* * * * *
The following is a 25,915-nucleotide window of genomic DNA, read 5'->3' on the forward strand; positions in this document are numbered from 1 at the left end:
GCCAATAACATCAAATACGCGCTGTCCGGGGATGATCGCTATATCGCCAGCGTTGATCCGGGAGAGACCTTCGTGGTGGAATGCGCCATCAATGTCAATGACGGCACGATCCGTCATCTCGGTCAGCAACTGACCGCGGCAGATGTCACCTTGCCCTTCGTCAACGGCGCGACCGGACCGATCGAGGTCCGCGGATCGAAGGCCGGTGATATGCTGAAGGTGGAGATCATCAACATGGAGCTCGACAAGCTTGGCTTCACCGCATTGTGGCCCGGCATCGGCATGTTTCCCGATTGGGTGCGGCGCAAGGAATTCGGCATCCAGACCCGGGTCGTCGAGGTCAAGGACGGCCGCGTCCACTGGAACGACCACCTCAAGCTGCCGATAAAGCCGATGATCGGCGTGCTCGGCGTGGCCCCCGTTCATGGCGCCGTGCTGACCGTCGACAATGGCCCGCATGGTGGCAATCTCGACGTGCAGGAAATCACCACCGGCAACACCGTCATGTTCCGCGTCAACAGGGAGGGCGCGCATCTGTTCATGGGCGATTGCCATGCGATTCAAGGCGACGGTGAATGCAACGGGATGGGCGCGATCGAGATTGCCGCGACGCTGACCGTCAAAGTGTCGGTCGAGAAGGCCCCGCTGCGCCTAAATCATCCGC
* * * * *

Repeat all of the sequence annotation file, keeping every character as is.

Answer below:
The following is a 25,915-nucleotide window of genomic DNA, read 5'->3' on the forward strand; positions in this document are numbered from 1 at the left end:
GCCAATAACATCAAATACGCGCTGTCCGGGGATGATCGCTATATCGCCAGCGTTGATCCGGGAGAGACCTTCGTGGTGGAATGCGCCATCAATGTCAATGACGGCACGATCCGTCATCTCGGTCAGCAACTGACCGCGGCAGATGTCACCTTGCCCTTCGTCAACGGCGCGACCGGACCGATCGAGGTCCGCGGATCGAAGGCCGGTGATATGCTGAAGGTGGAGATCATCAACATGGAGCTCGACAAGCTTGGCTTCACCGCATTGTGGCCCGGCATCGGCATGTTTCCCGATTGGGTGCGGCGCAAGGAATTCGGCATCCAGACCCGGGTCGTCGAGGTCAAGGACGGCCGCGTCCACTGGAACGACCACCTCAAGCTGCCGATAAAGCCGATGATCGGCGTGCTCGGCGTGGCCCCCGTTCATGGCGCCGTGCTGACCGTCGACAATGGCCCGCATGGTGGCAATCTCGACGTGCAGGAAATCACCACCGGCAACACCGTCATGTTCCGCGTCAACAGGGAGGGCGCGCATCTGTTCATGGGCGATTGCCATGCGATTCAAGGCGACGGTGAATGCAACGGGATGGGCGCGATCGAGATTGCCGCGACGCTGACCGTCAAAGTGTCGGTCGAGAAGGCCCCGCTGCGCCTAAATCATCCGC